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Pig >> mail # user >> Generating multiple tuples from single tuple


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naresh 2012-07-02, 02:34
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Subir S 2012-07-02, 05:28
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Jonathan Coveney 2012-07-02, 16:34
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naresh 2012-07-02, 18:04
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Jonathan Coveney 2012-07-02, 20:19
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naresh 2012-07-02, 21:34
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Re: Generating multiple tuples from single tuple
If you don't have an unknown number of columns, you can do this
not-too-hacky (hopefully) pig:

grunt> dump in;
****file:/homes/abhinavn/pigtest/tuplify.data
****file:/tmp/temp-2067511203/tmp-1924449354
(10,C1:V1,C2:V2)
grunt> bagged = foreach in generate $0,
TOBAG(STRSPLIT((chararray)$1,':',2), STRSPLIT((chararray)$2,':',2));
grunt> dump bagged;
****file:/homes/abhinavn/pigtest/tuplify.data
****file:/tmp/temp-2067511203/tmp588738197
(10,{(C1,V1),(C2,V2)})
grunt> flat = foreach bagged generate $0, FLATTEN($1);
grunt> dump flat;
****file:/homes/abhinavn/pigtest/tuplify.data
****file:/tmp/temp-2067511203/tmp-1881239619
(10,C1,V1)
(10,C2,V2)
On 3 July 2012 03:04, naresh <[EMAIL PROTECTED]> wrote:

> @Jonathan Conveney:
>
> Thanks a lot for detailed explanation. I got the point now.
>
> Thanks for your time,
> Naresh.
>
> On Mon, Jul 2, 2012 at 1:19 PM, Jonathan Coveney <[EMAIL PROTECTED]>
> wrote:
>
> > IMHO, if you want this to be more generic, I would have it just take the
> > full line, and then parse it out. Why? Because what happens when you have
> > an indeterminate number of columns? That's my own pesonal opinion though.
> > As far as implementation, I would return a DataBag (because what you want
> > are many rows, and Bags = rows).
> >
> > you want these two things to make the Tuples and output bag:
> >
> > private static final TupleFactory mTupleFactory > > TupleFactory.getInstance();
> > private static final BagFactory mBagFactory = BagFactory.getInstance();
> >
> > Their use is described in the Pig api, but essentially, you'll have
> > something like this (this is off the cuff and needs some love, but is the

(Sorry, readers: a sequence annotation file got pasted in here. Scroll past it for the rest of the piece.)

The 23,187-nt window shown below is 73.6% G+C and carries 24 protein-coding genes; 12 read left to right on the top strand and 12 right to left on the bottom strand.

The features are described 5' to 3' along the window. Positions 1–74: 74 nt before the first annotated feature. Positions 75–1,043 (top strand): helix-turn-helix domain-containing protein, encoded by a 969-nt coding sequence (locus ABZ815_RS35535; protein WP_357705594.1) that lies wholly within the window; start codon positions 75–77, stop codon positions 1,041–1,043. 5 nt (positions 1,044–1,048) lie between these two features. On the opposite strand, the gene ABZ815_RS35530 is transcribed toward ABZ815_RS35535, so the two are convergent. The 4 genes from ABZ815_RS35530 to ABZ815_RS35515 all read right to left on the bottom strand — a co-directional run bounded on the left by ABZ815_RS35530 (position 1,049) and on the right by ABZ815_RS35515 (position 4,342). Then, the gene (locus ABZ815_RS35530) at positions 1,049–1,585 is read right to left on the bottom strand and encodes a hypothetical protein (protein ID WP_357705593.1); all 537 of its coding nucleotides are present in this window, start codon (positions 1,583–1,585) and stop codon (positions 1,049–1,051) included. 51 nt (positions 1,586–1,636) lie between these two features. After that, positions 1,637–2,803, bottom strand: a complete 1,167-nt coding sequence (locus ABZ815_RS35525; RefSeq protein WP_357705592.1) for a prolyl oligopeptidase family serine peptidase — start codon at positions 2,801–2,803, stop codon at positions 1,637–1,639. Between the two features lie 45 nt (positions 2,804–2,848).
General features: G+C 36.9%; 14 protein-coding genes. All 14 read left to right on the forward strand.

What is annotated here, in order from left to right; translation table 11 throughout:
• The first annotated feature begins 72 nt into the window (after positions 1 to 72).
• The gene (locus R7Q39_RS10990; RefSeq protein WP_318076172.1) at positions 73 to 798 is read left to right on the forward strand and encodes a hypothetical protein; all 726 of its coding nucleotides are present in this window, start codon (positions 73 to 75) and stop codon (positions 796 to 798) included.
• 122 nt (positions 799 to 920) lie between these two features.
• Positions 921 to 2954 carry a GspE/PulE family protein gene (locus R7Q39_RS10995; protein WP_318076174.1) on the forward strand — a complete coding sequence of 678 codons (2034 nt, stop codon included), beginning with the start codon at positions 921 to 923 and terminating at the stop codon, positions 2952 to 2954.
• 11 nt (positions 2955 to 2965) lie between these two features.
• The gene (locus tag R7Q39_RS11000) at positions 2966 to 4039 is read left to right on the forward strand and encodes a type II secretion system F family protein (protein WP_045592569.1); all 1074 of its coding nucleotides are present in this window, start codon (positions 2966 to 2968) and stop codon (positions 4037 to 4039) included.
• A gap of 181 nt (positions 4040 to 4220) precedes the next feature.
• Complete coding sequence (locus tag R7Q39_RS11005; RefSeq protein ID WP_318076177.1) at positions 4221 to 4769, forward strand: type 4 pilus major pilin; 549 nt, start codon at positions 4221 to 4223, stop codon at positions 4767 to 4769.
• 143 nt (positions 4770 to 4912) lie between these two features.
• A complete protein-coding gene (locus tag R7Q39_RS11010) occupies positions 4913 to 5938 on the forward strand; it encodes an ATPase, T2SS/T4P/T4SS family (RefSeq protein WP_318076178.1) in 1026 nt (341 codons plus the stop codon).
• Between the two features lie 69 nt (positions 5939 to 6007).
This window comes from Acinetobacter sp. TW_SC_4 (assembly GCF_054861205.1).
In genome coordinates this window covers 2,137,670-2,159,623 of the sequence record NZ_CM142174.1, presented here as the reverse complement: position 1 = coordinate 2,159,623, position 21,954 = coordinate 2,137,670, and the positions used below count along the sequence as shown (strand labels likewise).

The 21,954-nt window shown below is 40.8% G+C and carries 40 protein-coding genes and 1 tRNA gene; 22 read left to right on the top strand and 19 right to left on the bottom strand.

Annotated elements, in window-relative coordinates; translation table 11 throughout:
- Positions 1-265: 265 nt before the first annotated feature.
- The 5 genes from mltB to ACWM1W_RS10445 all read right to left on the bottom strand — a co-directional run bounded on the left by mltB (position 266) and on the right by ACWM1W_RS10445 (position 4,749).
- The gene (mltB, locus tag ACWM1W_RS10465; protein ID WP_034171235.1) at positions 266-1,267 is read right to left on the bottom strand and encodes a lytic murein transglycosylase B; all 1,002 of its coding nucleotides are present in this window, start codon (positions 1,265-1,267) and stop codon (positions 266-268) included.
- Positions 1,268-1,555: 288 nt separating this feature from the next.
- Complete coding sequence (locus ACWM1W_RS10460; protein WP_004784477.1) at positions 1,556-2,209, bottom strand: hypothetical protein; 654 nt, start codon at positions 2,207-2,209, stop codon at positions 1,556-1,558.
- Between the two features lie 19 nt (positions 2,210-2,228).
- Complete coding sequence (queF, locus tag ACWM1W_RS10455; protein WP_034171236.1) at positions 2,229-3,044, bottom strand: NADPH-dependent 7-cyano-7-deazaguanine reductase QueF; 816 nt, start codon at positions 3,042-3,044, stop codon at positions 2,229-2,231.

> > general idea)...
> >
> > DataBag output = mBagFactory.newDefaultBag();
> > String[] vals = ((String)input.get(0)).split("|");
> > List<Object> protoTuple = new ArrayList<Object>(3);
> > protoTuple.add(vals[0]); //the first will be the ID
> > protoTuple.add(null);
> > protoTuple.add(null);
> > for (int i = 1; i < vals.length; i++) {
> >     String[] colAndValue = vals[i].split(":");
> >     protoTuple.set(1, colAndValue[0]); //the column name
> >     protoTuple.set(2, colAndValue[0]); //the value
> >     output.add(mTupleFactory.newTuple(protoTuple)); //the default of
> > newTuple(List) is to copy the List over, which is what we want
> > }
> > return output;
> >
> > the output will always have ID, then col and val. You want to flatten the
> > output of this UDF.
> >
> > 2012/7/2 naresh <[EMAIL PROTECTED]>
> >
> > > Thanks for the suggestions.
> > >
> > > @Jonathan Coveney:
> > >
> > > input tuple :  (id1,column1,column2)
> > > output : two tuples (id1,column1)  and (id2,column2) so it is
> List<Tuple>
> > > or should I return a Bag?
> > >
> > > public class SPLITTUPPLE extends EvalFunc <List<Tuple>>
> > > {
> > >     public List<Tuple> exec(Tuple input) throws IOException {
> > >         if (input == null || input.size() == 0)
> > >             return null;
> > >         try{
> > >             // not sure how whether I can create tuples on my own.
> Looks
> > > like I should use TupleFactory.
> > >             // return list of tuples.
> > >         }catch(Exception e){
> > >             throw WrappedIOException.wrap("Caught exception processing
> > > input row ", e);
> > >         }
> > >     }
> > > }
> > >
> > > Can you point me to some example?
> > >
> > > Thanks for your time,
> > > Naresh.
> > >
> > > On Mon, Jul 2, 2012 at 9:34 AM, Jonathan Coveney <[EMAIL PROTECTED]>
> > > wrote:
> > >
> > > > You can probably hack together something that will do exactly this
> > > without
> > > > writing a UDF, but I think a UDF will be most useful
> here...especially
> > if
> > > > you want to add more columns, etc etc.
> > > >
> > > > 2012/7/1 Subir S <[EMAIL PROTECTED]>
> > > >
> > > > > Would FLATTEN help?
> > > > >
> > > > > B = GROUP A by ID;
> > > > >
> > > > > C = FOREACH B GENERATE group, FLATTEN ($1);
> > > > >
> > > > > Might work i guess. Not tested.
> > > > >
> > > > > On Mon, Jul 2, 2012 at 8:04 AM, naresh <[EMAIL PROTECTED]>
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naresh 2012-07-05, 18:28
NEW: Monitor These Apps!
elasticsearch, apache solr, apache hbase, hadoop, redis, casssandra, amazon cloudwatch, mysql, memcached, apache kafka, apache zookeeper, apache storm, ubuntu, centOS, red hat, debian, puppet labs, java, senseiDB